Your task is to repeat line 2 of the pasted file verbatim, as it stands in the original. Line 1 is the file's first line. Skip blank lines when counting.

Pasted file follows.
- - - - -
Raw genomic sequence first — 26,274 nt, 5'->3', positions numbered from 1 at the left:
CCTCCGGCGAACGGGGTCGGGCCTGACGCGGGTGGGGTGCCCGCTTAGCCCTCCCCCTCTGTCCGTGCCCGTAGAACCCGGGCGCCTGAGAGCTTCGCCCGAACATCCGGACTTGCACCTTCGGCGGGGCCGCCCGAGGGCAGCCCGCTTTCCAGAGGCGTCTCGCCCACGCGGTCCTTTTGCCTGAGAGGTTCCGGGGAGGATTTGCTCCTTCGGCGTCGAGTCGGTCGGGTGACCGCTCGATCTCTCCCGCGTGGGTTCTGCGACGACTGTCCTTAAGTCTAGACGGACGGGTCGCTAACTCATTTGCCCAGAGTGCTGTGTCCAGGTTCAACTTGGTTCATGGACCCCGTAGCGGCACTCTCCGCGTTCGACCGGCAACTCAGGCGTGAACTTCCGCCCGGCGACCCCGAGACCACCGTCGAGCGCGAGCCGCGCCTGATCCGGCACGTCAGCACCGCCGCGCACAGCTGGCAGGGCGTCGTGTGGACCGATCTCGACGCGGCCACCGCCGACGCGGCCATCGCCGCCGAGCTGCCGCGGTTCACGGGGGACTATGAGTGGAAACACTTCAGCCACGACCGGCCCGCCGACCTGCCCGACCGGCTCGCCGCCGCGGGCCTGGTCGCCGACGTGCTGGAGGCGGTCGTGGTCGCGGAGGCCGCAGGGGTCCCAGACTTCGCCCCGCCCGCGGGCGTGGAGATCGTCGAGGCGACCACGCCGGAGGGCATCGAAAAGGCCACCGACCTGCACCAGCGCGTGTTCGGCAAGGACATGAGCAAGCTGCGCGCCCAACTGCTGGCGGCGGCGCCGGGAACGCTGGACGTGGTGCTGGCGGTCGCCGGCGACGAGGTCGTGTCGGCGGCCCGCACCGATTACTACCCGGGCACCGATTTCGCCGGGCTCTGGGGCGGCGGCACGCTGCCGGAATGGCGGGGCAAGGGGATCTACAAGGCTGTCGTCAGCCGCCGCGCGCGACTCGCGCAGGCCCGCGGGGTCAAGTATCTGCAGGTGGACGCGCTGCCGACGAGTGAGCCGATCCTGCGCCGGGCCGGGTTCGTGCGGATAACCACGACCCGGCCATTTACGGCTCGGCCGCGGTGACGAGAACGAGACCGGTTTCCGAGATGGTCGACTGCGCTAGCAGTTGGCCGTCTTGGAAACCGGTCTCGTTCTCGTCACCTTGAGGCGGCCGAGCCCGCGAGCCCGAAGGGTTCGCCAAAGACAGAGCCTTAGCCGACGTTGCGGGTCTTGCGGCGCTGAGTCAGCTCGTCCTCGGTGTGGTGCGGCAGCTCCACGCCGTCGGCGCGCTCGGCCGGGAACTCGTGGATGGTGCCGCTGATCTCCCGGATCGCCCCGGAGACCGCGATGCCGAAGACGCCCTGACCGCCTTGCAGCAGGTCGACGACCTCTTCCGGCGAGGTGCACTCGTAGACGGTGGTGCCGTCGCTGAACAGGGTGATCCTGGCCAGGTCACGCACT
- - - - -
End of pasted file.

CCTCCGGCGAACGGGGTCGGGCCTGACGCGGGTGGGGTGCCCGCTTAGCCCTCCCCCTCTGTCCGTGCCCGTAGAACCCGGGCGCCTGAGAGCTTCGCCCGAACATCCGGACTTGCACCTTCGGCGGGGCCGCCCGAGGGCAGCCCGCTTTCCAGAGGCGTCTCGCCCACGCGGTCCTTTTGCCTGAGAGGTTCCGGGGAGGATTTGCTCCTTCGGCGTCGAGTCGGTCGGGTGACCGCTCGATCTCTCCCGCGTGGGTTCTGCGACGACTGTCCTTAAGTCTAGACGGACGGGTCGCTAACTCATTTGCCCAGAGTGCTGTGTCCAGGTTCAACTTGGTTCATGGACCCCGTAGCGGCACTCTCCGCGTTCGACCGGCAACTCAGGCGTGAACTTCCGCCCGGCGACCCCGAGACCACCGTCGAGCGCGAGCCGCGCCTGATCCGGCACGTCAGCACCGCCGCGCACAGCTGGCAGGGCGTCGTGTGGACCGATCTCGACGCGGCCACCGCCGACGCGGCCATCGCCGCCGAGCTGCCGCGGTTCACGGGGGACTATGAGTGGAAACACTTCAGCCACGACCGGCCCGCCGACCTGCCCGACCGGCTCGCCGCCGCGGGCCTGGTCGCCGACGTGCTGGAGGCGGTCGTGGTCGCGGAGGCCGCAGGGGTCCCAGACTTCGCCCCGCCCGCGGGCGTGGAGATCGTCGAGGCGACCACGCCGGAGGGCATCGAAAAGGCCACCGACCTGCACCAGCGCGTGTTCGGCAAGGACATGAGCAAGCTGCGCGCCCAACTGCTGGCGGCGGCGCCGGGAACGCTGGACGTGGTGCTGGCGGTCGCCGGCGACGAGGTCGTGTCGGCGGCCCGCACCGATTACTACCCGGGCACCGATTTCGCCGGGCTCTGGGGCGGCGGCACGCTGCCGGAATGGCGGGGCAAGGGGATCTACAAGGCTGTCGTCAGCCGCCGCGCGCGACTCGCGCAGGCCCGCGGGGTCAAGTATCTGCAGGTGGACGCGCTGCCGACGAGTGAGCCGATCCTGCGCCGGGCCGGGTTCGTGCGGATAACCACGACCCGGCCATTTACGGCTCGGCCGCGGTGACGAGAACGAGACCGGTTTCCGAGATGGTCGACTGCGCTAGCAGTTGGCCGTCTTGGAAACCGGTCTCGTTCTCGTCACCTTGAGGCGGCCGAGCCCGCGAGCCCGAAGGGTTCGCCAAAGACAGAGCCTTAGCCGACGTTGCGGGTCTTGCGGCGCTGAGTCAGCTCGTCCTCGGTGTGGTGCGGCAGCTCCACGCCGTCGGCGCGCTCGGCCGGGAACTCGTGGATGGTGCCGCTGATCTCCCGGATCGCCCCGGAGACCGCGATGCCGAAGACGCCCTGACCGCCTTGCAGCAGGTCGACGACCTCTTCCGGCGAGGTGCACTCGTAGACGGTGGTGCCGTCGCTGAACAGGGTGATCCTGGCCAGGTCACGCACT